A new state-of-the-art prostate diagnostic service involving multi-parametric MRI scans is now available at Bristol Urology Associates and South West Andrology.
Men with suspected prostate cancer could benefit from less invasive testing
Following a recent Internationally reputed study it has been revealed that men with suspected prostate cancer could benefit from less invasive testing. The PROMIS (Prostate MRI Imaging Study) found that up to a quarter of men could avoid undergoing an invasive biopsy if they had an MRI scan first. There are no signs and symptoms in early prostate cancer and currently there is no test to diagnose it.
A multi-parametric MRI (MpMRI) scan is able to create an incredibly detailed picture of the prostate and the tissue that surrounds it. This scan also helps to provide useful information about the size and location of any suspected tumours to enable more accurate targeting, doubling the detection rates of any aggressive cancers, if present.
Professor Raj Persad, Consultant Urologist at North Bristol Director of Bristol Urology Associates, said that,
“these findings mean that a group of patients will be able to have one simple, painless scan and avoid need for a biopsy while in others we will be able to better target biopsies in those who still require the procedure to diagnose prostate cancer.’ This is a major advance that goes hand in hand with all the other technologies we are developing to make cancer diagnosis and treatment more precise.”
Prof Persad continued,
“patients who may be suitable for an mpMRI scan usually have an elevated PSA or another cause for worry such as a strong family history of prostate cancer. They need to be referred to a Consultant Urologist, who specialises in fdetermining who needs an mpMRI and who doesn’t, as there is further clinical information needed before planning a scan”.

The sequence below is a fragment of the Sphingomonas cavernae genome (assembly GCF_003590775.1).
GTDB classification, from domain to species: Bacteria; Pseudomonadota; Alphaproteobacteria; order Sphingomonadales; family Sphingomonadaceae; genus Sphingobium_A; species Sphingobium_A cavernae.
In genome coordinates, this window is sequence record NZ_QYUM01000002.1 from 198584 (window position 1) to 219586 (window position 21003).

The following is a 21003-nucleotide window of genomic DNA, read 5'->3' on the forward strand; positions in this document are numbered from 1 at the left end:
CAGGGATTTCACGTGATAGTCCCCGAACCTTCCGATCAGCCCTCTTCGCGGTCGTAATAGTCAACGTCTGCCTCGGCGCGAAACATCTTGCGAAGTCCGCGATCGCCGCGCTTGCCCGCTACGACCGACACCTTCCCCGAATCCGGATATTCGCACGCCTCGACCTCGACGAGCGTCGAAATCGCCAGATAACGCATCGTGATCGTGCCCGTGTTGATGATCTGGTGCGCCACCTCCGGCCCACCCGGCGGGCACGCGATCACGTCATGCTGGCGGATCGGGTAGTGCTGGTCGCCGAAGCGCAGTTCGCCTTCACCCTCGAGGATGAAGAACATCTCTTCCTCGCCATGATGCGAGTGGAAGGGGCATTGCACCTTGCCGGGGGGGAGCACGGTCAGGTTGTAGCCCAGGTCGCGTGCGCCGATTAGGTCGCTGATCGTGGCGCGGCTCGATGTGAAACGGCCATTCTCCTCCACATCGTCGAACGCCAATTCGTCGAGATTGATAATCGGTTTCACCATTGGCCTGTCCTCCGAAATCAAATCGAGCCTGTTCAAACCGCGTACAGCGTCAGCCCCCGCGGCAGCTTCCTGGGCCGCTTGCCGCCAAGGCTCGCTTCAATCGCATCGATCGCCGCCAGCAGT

The MRI scanner we use in Bristol is a powerful and accurate one and appointments are available with no waiting list and rapid turnaround of scan results. These results will be interpreted by Prof Persad and his colleagues to determine the necessity of biopsies of the prostate and any follow-on treatment that may be necessary. Using this scanning technique we will be able to reduce the number of unnecessary prostate biopsies by up to 30%.
If the MRI shows an abnormality in the prostate this can be accurately targeted with safe and sophisticated transperineal (through the skin of the perineum) biopsies which produce less pain and less risk of sepsis and sexual dysfunction than traditional transrectal biopsies.
The traditional pathway was ‘blind’ biopsy of the prostate using transrectally guided prostate biopsy needles
Until the recent PROMIS trial in which Professor Persad was one of the main investigators, the standard pathway was ‘blind’ biopsy of the prostate using transrectally guided prostate biopsy needles, for anyone with an elevated PSA. This type of biopsy was recognised to cause a significant chance of pain, infection and intra-prostatic trauma and bleeding whilst being poor in accuracy in diagnosing the main index lesion. The greater trauma involved with type of biopsy can also cause marked sexual dysfunction. Now we are generally able to do less but more accurately placed biopsies. The consequence is less trauma and sexual dysfunction, more accuracy in diagnosis and the ability to avoid biopsy in a significant number of patients with unsuspicious MRI scans of the prostate.
For more information contact South West Andrology or Bristol Urology Associates 0117 980 4118